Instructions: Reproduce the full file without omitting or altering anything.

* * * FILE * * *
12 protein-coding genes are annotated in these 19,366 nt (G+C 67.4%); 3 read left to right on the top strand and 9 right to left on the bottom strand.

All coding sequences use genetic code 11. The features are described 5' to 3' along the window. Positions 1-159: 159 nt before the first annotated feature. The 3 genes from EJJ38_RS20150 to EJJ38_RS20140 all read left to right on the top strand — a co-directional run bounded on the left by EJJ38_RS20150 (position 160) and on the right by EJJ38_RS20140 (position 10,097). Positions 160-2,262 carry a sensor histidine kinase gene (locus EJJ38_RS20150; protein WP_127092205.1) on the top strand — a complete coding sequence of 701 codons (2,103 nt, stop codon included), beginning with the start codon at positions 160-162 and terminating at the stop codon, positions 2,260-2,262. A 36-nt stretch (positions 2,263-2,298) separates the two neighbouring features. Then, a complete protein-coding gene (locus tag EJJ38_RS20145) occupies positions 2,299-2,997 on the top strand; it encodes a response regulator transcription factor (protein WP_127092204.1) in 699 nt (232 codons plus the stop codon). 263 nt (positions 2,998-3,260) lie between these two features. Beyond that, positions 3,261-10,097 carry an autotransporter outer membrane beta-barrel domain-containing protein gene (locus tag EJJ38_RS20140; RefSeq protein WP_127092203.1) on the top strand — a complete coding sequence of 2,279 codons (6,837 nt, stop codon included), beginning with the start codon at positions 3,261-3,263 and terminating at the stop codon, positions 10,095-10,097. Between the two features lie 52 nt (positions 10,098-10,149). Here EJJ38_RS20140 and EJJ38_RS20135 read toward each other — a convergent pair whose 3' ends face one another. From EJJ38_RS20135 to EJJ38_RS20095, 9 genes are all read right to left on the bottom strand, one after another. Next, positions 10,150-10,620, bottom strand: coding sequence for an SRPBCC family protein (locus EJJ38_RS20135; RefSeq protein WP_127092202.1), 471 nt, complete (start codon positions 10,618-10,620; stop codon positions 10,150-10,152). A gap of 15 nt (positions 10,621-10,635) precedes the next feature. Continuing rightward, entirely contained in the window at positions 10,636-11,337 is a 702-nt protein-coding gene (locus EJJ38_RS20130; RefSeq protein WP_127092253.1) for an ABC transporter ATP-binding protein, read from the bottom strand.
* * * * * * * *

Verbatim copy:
12 protein-coding genes are annotated in these 19,366 nt (G+C 67.4%); 3 read left to right on the top strand and 9 right to left on the bottom strand.

All coding sequences use genetic code 11. The features are described 5' to 3' along the window. Positions 1-159: 159 nt before the first annotated feature. The 3 genes from EJJ38_RS20150 to EJJ38_RS20140 all read left to right on the top strand — a co-directional run bounded on the left by EJJ38_RS20150 (position 160) and on the right by EJJ38_RS20140 (position 10,097). Positions 160-2,262 carry a sensor histidine kinase gene (locus EJJ38_RS20150; protein WP_127092205.1) on the top strand — a complete coding sequence of 701 codons (2,103 nt, stop codon included), beginning with the start codon at positions 160-162 and terminating at the stop codon, positions 2,260-2,262. A 36-nt stretch (positions 2,263-2,298) separates the two neighbouring features. Then, a complete protein-coding gene (locus tag EJJ38_RS20145) occupies positions 2,299-2,997 on the top strand; it encodes a response regulator transcription factor (protein WP_127092204.1) in 699 nt (232 codons plus the stop codon). 263 nt (positions 2,998-3,260) lie between these two features. Beyond that, positions 3,261-10,097 carry an autotransporter outer membrane beta-barrel domain-containing protein gene (locus tag EJJ38_RS20140; RefSeq protein WP_127092203.1) on the top strand — a complete coding sequence of 2,279 codons (6,837 nt, stop codon included), beginning with the start codon at positions 3,261-3,263 and terminating at the stop codon, positions 10,095-10,097. Between the two features lie 52 nt (positions 10,098-10,149). Here EJJ38_RS20140 and EJJ38_RS20135 read toward each other — a convergent pair whose 3' ends face one another. From EJJ38_RS20135 to EJJ38_RS20095, 9 genes are all read right to left on the bottom strand, one after another. Next, positions 10,150-10,620, bottom strand: coding sequence for an SRPBCC family protein (locus EJJ38_RS20135; RefSeq protein WP_127092202.1), 471 nt, complete (start codon positions 10,618-10,620; stop codon positions 10,150-10,152). A gap of 15 nt (positions 10,621-10,635) precedes the next feature. Continuing rightward, entirely contained in the window at positions 10,636-11,337 is a 702-nt protein-coding gene (locus EJJ38_RS20130; RefSeq protein WP_127092253.1) for an ABC transporter ATP-binding protein, read from the bottom strand.